Facebook and Twitter as value investments?

No, I have not completely lost my mind and will not argue here that Facebook and Twitter are actually undervalued. 🙂 I have no idea what these companies are really worth. But I do think that there is a closed-end investment fund that might be an attractive speculation: the Firsthand Technology Value Fund (SVVC). Since this fund has both Facebook and Twitter as its biggest positions (17.0% and 22.4% respectively) a buyer of the fund indirectly owns Facebook and Twitter as well.

I have been following SVVC for a while. Bulldog Investors became involved in the closed-end fund last year and started pushing for change. Bulldog currently owns 14% of the outstanding shares of SVVC. The most important issues with SVVC are summed up nicely by Bulldog in this letter to SVVC shareholders (PDF). After a few more skirmishes between Bulldog and the fund, this matter ended as you could have expected: parties settled their proxy contest and worked out a compromise.

The result is that Kevin Landis keeps his lucrative management contract, but not without giving up some things. Even though he did escape from the jaws of the bulldog, he could not prevent it from running off with his pants so to speak.

As part of the settlement SVVC agreed to:

  • repurchase up to $10 million of common stock in open market purchases during 2014
  • conduct a self-tender offer for at least $20 million worth of common stock at 95% of net asset value to be completed no later than January 31, 2015
  • liquidate its Facebook and Twitter holdings no later than September 30, 2014 and October 31, 2014, respectively, and to distribute any net realized gains from those holdings to shareholders within 60 days of completing those liquidations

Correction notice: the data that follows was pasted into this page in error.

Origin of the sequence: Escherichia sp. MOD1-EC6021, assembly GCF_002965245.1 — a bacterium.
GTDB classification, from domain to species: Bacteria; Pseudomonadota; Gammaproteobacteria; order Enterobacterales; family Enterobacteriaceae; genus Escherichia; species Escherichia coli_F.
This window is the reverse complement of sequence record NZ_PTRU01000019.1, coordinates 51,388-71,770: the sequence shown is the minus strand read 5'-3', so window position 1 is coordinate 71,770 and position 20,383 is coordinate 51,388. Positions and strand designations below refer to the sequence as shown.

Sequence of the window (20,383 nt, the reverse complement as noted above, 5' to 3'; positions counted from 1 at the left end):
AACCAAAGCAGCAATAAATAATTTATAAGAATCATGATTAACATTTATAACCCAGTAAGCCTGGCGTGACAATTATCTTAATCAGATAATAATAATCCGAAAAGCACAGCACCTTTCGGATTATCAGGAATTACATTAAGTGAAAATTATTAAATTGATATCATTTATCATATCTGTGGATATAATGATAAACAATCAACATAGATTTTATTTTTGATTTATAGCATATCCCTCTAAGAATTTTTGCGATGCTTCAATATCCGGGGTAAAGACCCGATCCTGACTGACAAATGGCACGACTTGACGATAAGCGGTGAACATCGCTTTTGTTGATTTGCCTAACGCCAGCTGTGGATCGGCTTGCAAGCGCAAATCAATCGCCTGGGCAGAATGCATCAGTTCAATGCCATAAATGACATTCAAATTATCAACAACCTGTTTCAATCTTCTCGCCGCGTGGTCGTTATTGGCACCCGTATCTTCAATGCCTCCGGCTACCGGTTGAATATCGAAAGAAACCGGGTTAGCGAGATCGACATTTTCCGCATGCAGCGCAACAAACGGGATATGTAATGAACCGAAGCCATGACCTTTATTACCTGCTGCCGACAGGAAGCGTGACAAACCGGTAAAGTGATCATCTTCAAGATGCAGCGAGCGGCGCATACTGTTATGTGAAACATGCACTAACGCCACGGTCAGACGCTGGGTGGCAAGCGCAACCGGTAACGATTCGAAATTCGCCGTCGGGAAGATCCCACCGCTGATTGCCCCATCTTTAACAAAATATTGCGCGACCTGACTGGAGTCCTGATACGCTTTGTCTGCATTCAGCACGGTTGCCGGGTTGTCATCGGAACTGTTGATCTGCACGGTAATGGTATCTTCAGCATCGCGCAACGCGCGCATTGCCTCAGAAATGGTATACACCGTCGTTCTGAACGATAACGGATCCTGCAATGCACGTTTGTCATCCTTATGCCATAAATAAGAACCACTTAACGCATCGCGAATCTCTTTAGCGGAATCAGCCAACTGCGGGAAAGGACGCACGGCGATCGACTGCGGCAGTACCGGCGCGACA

SVVC’s last reported NAV (July 31) was $28.28 per share. The last closing price of SVVC is $22.29, so SVVC is currently trading at a discount of 21.2% to the last reported NAV.

The question now is whether this is a fair discount given the repurchase, self-tender and the upcoming liquidation of SVVC’s stake in Facebook and Twitter?

There’s a post on SeekingAlpha written in May that describes some things to take into consideration.

The two largest investments (39% of NAV) will be liquidated before October 31 and the net proceeds (after a 20% “performance fee” of the realized gains) will be distributed to shareholders. The fund recently announced the repurchase of up to $10m . Finally there’s a $20m self-tender at 95% of NAV that needs to be done by January 31, 2015.

After all this, the fund will mainly consist of a number of private technology companies and any cash that is left over. At that point I think the shares do warrant a substantial discount, because you’re left with a number of private companies and an investment manager that charges 2% of gross assets and 20% of any realized capital gains. If one or two of the private investments suddenly IPO’s and becomes a new hot tech stock, the story might change.

But I do think that the discount is likely to narrow before all the events noted above have taken place. Of course an investor would still bear the risk of a substantial decline in the market value of Facebook and Twitter. Facebook needs to be sold before September 30, so there shouldn’t be any quarterly announcements that can hurt the stock price there. Twitter needs to be sold before October 31 and could get hurt by poorly received Q3 results. Anyway, since the valuations of these social media stocks is based on so many assumptions and a lot of speculative investor interest, anything can happen to be fair.

Since I already have substantial exposure to US stocks I have decided not to speculate on SVVC. It is a decent chance to get perhaps a 10-15% return in a relatively short time, but I think the upside is too limited for me to increase my dollar exposure. If I had a smaller allocation to US stocks or a very large cash position and no good other ideas, I would probably allow myself to speculate on this one.

Disclosure: no position in SVVC.

Posted in US stocks and tagged .

NeverLoseMoney

Author of ValueInvestingBlog.net. Private investor.

One Comment

  1. I don’t know why SVVC should consider Facebook and Twitter as value investments at this moment. This does not make sense to me.

    Not only are both stocks clearly overvalued. What at least some investors have not yet realized is that these companies are highly cyclical as well. We will see this in the next big recession, which will be the first big recession for the common stocks of these two companies.

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